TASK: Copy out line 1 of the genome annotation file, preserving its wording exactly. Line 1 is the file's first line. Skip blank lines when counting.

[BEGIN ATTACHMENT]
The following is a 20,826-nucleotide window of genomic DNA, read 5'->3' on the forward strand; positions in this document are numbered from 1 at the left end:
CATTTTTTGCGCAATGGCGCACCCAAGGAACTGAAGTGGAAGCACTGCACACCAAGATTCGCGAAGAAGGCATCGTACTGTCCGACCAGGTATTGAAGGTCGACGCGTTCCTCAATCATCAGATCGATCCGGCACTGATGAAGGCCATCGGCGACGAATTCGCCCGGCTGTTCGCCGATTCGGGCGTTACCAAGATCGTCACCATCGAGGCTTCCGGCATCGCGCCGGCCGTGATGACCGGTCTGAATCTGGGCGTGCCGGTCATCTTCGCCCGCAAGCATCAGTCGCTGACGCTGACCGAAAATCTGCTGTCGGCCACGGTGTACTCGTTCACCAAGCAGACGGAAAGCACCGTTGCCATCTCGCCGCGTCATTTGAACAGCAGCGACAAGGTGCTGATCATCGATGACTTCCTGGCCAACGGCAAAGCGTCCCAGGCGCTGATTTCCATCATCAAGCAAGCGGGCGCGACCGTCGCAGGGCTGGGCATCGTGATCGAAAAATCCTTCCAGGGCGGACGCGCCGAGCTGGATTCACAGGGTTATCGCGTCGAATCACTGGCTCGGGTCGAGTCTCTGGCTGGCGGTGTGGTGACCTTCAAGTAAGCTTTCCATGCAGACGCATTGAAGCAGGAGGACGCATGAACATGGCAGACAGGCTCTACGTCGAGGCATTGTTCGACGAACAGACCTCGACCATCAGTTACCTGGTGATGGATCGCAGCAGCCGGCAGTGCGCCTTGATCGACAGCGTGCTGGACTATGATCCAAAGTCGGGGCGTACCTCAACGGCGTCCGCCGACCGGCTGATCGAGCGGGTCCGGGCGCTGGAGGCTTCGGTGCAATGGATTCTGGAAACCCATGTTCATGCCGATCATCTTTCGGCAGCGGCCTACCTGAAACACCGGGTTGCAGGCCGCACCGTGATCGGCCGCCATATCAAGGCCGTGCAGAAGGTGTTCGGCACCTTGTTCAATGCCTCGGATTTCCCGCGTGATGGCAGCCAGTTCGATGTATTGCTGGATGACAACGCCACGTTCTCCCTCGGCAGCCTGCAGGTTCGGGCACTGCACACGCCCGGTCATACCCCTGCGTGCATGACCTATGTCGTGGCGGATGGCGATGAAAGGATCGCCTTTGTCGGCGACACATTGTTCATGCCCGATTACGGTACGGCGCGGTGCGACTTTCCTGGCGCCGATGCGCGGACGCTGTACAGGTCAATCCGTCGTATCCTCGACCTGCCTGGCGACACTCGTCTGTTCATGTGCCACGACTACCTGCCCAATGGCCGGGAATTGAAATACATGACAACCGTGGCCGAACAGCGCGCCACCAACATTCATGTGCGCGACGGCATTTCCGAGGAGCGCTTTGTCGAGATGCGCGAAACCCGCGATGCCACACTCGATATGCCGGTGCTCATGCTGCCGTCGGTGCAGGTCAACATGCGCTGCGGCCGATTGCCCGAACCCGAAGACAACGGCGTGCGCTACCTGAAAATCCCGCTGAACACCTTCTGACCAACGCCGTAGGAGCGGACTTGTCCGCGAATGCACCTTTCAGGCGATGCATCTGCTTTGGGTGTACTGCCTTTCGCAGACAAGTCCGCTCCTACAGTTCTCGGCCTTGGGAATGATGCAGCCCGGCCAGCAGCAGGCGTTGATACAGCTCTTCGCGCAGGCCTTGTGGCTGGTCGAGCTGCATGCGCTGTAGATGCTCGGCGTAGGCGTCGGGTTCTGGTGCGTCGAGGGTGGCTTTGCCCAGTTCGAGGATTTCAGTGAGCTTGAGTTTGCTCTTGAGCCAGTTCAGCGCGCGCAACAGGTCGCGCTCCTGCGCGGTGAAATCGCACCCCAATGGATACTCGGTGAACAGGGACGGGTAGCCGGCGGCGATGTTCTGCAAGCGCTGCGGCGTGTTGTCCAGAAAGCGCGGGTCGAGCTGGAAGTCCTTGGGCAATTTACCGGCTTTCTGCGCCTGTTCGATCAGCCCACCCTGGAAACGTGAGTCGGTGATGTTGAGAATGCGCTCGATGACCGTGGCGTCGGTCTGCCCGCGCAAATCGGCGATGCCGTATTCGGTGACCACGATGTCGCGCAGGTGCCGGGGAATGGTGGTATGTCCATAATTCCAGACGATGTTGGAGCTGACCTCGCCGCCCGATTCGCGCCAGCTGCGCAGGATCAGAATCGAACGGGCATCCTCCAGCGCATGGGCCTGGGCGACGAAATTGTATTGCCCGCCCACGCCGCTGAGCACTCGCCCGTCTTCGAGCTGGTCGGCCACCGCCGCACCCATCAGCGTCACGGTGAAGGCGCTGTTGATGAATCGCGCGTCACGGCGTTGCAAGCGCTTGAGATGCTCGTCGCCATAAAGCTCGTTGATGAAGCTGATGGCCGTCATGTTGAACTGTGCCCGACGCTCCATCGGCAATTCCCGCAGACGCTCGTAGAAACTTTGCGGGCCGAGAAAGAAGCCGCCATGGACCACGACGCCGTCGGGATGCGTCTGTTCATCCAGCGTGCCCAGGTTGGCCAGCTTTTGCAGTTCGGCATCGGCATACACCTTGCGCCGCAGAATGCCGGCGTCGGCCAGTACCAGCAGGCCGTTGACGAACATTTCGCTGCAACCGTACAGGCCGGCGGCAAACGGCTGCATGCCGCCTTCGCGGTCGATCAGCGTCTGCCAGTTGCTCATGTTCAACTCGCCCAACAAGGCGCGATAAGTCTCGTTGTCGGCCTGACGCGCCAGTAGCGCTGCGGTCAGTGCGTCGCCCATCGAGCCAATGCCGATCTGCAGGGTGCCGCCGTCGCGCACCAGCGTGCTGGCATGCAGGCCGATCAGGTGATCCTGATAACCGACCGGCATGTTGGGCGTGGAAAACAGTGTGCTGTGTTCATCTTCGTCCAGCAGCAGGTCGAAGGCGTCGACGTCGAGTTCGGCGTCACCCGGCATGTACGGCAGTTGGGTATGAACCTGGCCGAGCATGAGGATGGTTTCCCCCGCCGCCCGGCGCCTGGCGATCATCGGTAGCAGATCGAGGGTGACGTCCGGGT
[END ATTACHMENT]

The following is a 20,826-nucleotide window of genomic DNA, read 5'->3' on the forward strand; positions in this document are numbered from 1 at the left end: